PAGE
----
Investment property valuation is arguably the most important skill that you can learn in property investment.
Knowing how to value property can make or break deals. It can make or break your property business.
Making the wrong call on a property valuation can lose you serious money.
I know. I’ve been there!
You soon learn that your well-researched opinion of property value can be more accurate than the opinions of property professionals that you may ask.
Investment property valuation is part of a wider topic of “property due diligence“.
Due diligence refers to the property investment research that you should carry out before you make the decision to invest. Other aspects of property due diligence are covered — along with how to gauge the rent of a property — in our separate rental property valuation guide.
Before we go any further, exactly what is the “value” of a property? It is the amount that exactly one buyer is prepared to pay for it.
For example, thousands of people might be prepared to pay £1,000 for a particular property. Only three people might be prepared to pay £90,000 for the same property. But if just one person is prepared to pay £103,650 for it, then that is it’s value. Put simply, the value is set by the market.
The most accurate representation of a property’s value is given by comparables, or “comps”. Comps are prices that similar — that is similar spec, location and condition — properties have sold for recently.
Notice I said sold there, not advertised… This is a crucial difference — one that you forget at your peril!
Sites like OurProperty.co.uk, nethouseprices.com and MousePrice.com (I find the former easiest to use) give actual sold price information that is searchable by street and postcode.
The problem with this info though is that the property type and number of bedrooms — or condition for that matter — is not recorded. This means that in streets where there are mixed housing types, it can be difficult to know if you’re comparing apples with apples. Cross-referencing with Google street view can give you more confidence with this.
You can also use this data to find out what the seller paid for their property and when. This is a very useful indicator of current value.
(Note that at the time of writing, for reasons unknown to me, sold prices do not seem to be available for Northern Ireland.)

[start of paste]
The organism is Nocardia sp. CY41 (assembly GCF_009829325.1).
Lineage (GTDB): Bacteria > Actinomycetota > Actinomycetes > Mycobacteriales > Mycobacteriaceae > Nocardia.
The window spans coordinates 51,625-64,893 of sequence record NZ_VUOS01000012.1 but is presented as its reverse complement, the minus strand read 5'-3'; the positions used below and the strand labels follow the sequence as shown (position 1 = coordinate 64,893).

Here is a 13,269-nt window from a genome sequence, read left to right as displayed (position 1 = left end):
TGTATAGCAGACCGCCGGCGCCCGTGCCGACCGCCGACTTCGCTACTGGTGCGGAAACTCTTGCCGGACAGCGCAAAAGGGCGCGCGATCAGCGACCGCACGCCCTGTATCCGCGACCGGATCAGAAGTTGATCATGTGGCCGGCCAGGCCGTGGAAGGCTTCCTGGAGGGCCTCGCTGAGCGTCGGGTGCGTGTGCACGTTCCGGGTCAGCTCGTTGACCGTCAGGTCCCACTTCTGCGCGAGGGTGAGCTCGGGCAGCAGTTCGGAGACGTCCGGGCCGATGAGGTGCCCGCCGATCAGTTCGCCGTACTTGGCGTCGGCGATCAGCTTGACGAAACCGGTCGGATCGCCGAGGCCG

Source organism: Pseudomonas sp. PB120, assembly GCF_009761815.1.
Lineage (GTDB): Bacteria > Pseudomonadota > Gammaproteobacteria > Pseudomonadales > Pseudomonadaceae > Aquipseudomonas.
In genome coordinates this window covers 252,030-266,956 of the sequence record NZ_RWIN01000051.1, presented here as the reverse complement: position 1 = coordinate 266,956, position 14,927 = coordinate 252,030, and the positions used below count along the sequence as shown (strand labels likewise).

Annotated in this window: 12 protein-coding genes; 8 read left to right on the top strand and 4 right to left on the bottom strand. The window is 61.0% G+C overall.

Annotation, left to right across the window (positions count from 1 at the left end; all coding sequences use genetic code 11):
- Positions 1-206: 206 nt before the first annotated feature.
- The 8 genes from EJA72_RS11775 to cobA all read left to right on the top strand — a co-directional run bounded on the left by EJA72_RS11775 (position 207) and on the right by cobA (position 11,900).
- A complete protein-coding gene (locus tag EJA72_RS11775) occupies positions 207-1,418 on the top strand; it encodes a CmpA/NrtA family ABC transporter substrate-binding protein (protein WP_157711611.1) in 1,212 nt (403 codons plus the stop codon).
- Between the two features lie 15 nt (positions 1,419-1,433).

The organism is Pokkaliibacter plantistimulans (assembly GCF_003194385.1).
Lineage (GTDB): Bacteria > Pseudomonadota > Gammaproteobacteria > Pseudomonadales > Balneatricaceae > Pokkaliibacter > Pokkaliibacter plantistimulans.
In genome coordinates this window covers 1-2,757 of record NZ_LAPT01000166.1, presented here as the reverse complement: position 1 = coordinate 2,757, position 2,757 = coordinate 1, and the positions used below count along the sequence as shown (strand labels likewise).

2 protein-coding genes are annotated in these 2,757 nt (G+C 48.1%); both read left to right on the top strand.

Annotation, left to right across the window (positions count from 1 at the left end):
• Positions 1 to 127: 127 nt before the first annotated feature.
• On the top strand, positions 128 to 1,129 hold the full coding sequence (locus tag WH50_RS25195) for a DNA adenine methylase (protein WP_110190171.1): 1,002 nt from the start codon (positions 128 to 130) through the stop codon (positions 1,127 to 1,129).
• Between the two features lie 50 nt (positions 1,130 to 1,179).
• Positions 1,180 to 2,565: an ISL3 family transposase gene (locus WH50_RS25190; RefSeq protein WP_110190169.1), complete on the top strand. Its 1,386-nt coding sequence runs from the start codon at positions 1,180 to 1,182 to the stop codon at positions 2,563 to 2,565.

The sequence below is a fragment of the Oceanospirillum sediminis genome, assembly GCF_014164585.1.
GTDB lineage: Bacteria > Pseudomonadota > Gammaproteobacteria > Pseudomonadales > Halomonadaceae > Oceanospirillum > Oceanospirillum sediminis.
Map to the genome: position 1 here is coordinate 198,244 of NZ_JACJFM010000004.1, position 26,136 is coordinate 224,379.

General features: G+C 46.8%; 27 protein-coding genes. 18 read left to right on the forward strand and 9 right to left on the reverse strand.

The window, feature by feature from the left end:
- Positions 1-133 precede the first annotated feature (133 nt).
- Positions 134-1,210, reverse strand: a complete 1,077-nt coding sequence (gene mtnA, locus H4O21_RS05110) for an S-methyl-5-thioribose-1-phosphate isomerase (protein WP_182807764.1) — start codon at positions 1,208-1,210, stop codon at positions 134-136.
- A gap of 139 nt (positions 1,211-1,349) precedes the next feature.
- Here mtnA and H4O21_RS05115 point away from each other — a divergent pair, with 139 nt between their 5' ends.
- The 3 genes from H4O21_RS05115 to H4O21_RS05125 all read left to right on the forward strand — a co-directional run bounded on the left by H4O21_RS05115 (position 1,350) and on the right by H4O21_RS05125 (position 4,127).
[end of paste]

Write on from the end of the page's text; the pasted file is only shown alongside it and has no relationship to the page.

Check the likes of Rightmove for an indication of what you might be up against were you to list a property for sale the area.
But proceed with caution!
These are not prices that properties will eventually sell for… they are prices that owners and estate agents hope they will sell for.
If you can’t find the comp you’re looking for on typing in the postcode, use the Search radius selector on the left to increase to ¼ of a mile and so on until you hit something. Remember that the further away you go, the less accurate the comp will tend to be.
The Rightmove “Price Comparison Report” feature is handy as it compiles current listings, withdrawn listings (were they overpriced?) and actual sold prices.
Although most properties for sale these days can be found on Rightmove, other portals worth checking are findaproperty.com and zoopla.co.uk. Primelocation.com has more high-end listings. If you’re researching Scotland, GSPC.co.uk and ESPC.co.uk can be useful too.
Zoopla.co.uk has a pretty cool property valuation tool. Well, cool in theory anyway…
In practice it can be wildly inaccurate so do take its output with a pinch of salt. I still like to throw it into the mix when valuing property though as it can sometimes back up a valuation if comps are thin on the ground.
Interestingly though, Zoopla is slowly but surely gathering data on numbers of bedrooms, reception rooms and bathrooms for pretty much every property in the country!
This is absolute gold when you cross reference it to the actual sold prices from the sites above. Do remember that this data is submitted by the general public and probably not audited.
Zoopla also stores historical sales schedules for properties that have been listed for sale on its site — also very useful.
Once you have arrived at your own investment property valuation, it can be helpful to call around two or three local agents to get their opinion.
Agents can be cagey, though, unless you’re booking a valuation appointment so the best approach is to pretend you are looking to buy in the area and ask what you’d expect to pay for the type of house you are valuing.
Hometrack is an independent property analysis firm that maintains an index of UK house prices. They have paid-for valuation services, although I have not used them myself.
House.co.uk has a lot of interesting house price stats, split by geographical area.
You have to be very careful with comps in an area that you are not familiar with. Here are a few gotchas to look out for whilst carrying out your investment property valuation:
I hope this has given you a better idea of how to value property… Use all the above sources to distill down to a valuation that you feel confident with.
Always err on the side of caution!FREE Case Study »